I have a dubious relationship with contemporary art. By which I mean that I generally dislike all contemporary art, but as a general concept I love it. This is essentially due to the notion of alchemy – turning the ordinary into something extraordinary or using it as a means of representation for something greater than itself.
The best contemporary art exhibition I ever saw was at the Baltic in Newcastle around 2005.
I used to have a poster of this on my bedroom wall when I was 18.
It was an exhibition of the work of Edward and Nancy Kienholz. It was a collection of free-standing environmental tableauxs. Kienholz’ assemblages were of found objects – the detritus of modern existence, often consisting of figures cast from life. It was vulgar, brutal, and gruesome. The idea was to confront the viewer with questions about human existence and the inhumanity of twentieth-century society. This was largely achieved. While on one hand these were mostly a graphic and almost Ballardian commentary on the nature of the American dream, there was also The Hoerengracht. On the surface, this was Kienholz’ visual representation of Amsterdam.
As you walked through The Hoerengracht, full of garishly lit alleyways and tacky, seedy, run-down rooms, the joke was that by viewing the exhibition, you became part of the grungy, sordid, voyeuristic spectacle.
I was reminded of this tonight as I was watching Oliver Stone’s Natural Born Killers. I honestly think it’s one of my favourite movies. It is so good on every level: amazing cinematography, editing and storytelling. It is all here. If, as a career path, Kienholz had opted for film-making rather than creating tableauxs, I suspect you’d end up with something fairly similar. A movie that starts by driving through a psychotropic collection of images of America, but is set up and presented in such a way, that the viewer is watching Mickey and Mallory watch a movie. So you in turn become part of the spectacle, because what you have here from the off the is a the story that is overtly built around cinema as a medium.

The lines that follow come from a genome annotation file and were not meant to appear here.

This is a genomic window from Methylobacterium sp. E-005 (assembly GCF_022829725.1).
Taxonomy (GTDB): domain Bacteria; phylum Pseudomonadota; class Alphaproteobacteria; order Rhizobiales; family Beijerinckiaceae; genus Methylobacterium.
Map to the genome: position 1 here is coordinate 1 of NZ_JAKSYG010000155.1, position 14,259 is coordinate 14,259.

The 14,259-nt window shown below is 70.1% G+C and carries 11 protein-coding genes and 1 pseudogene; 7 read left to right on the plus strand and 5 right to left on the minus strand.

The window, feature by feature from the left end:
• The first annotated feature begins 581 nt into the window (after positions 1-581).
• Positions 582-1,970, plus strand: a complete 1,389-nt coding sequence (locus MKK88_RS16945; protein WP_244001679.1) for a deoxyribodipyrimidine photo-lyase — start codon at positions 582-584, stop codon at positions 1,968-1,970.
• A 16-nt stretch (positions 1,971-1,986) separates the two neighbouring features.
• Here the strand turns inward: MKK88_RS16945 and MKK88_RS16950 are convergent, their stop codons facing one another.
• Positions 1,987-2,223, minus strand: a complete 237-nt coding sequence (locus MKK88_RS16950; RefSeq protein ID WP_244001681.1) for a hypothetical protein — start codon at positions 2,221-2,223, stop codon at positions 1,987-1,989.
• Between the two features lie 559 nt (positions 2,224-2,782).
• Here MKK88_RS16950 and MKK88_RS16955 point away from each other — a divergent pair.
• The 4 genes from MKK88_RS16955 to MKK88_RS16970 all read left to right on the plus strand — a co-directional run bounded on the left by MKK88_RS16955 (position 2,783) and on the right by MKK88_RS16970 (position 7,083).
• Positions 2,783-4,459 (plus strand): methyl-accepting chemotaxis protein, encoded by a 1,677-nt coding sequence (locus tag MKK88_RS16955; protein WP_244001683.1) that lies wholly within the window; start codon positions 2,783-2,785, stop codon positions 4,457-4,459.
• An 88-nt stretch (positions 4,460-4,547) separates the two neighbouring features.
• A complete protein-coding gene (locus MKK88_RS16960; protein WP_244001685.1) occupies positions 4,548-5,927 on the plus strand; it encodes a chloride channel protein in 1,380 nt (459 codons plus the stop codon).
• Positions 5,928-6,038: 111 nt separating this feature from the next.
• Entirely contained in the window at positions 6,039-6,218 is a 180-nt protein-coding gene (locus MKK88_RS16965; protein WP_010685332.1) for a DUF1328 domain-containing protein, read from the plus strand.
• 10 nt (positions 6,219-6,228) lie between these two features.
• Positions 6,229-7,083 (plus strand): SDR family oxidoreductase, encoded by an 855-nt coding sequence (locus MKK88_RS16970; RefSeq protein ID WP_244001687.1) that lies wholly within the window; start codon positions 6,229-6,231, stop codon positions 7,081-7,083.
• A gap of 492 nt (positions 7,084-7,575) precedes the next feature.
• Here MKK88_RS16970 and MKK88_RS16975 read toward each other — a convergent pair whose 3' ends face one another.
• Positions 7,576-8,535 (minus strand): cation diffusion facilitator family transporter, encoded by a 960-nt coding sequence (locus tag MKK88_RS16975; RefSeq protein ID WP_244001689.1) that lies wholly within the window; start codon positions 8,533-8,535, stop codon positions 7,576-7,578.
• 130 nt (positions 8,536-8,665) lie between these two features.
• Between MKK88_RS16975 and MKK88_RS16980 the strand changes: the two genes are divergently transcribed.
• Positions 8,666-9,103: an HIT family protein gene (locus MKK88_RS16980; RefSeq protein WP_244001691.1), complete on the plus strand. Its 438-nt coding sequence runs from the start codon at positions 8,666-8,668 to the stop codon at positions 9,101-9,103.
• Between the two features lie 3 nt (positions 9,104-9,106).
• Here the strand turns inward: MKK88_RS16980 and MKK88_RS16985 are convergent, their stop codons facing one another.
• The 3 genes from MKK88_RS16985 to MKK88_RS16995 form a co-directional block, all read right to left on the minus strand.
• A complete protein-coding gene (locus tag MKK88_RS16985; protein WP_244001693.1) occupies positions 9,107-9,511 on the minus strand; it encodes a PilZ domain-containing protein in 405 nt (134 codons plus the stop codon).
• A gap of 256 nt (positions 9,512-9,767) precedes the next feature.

I suppose you could do a negative reading of this movie in which it is simply an extended bit of nasty sadism and torture porn, but that would lead to an interesting commentary in itself, as the year this movie was released, 1994, was the year the World Wide Web was born. In the movie itself, there is a very clear link between sex and television in terms of the depiction of Mallory’s abuse at the hands of her father. As the World Wide Web is still being born, we’re at the point in history where the link between television and pornography is still growing, and hasn’t yet been usurped by the internet. It’s ’94 and we have VCR, which means that television isn’t just simply a broadcast medium but a medium of storage and replaying. Which means, of course, that it’s possible to have pornography on it. In practice, though, most of the pornography that could still actually be easily obtained at the time was scarcely what you would consider pornography by 2018 standards – it was mostly soft-core titillations. More common throughout the rise of VCR was cheap, dirty, and violent movies, dubbed ‘video nasties.’ So in turn, the movie is at once transgressing against these kinds of ‘video nasties’ of the eighties, while alluding to the every increasing public fascination with celebrity, sex, violence and what is to come in the form of the internet. Interestingly, in terms of sex, celebrity and video, arguably the most famous example would arrive the following year in the form of the Tommy Lee and Pamela Anderson sex tape, when the medium would reach its zenith (nadir?). Natural Born Killers is a fascinating insight into this time period, as it stands at the precipice of a new era. This isn’t actually a film about two mass murderers. It’s a film about us and how we consume media, and how in turn a veritable buffet of mindless sex, violence and celebrity becomes a consumer product. Like Kienholz’s tableaux, and this is evident from the very first shot of the movie, through viewing we become part of the spectacle.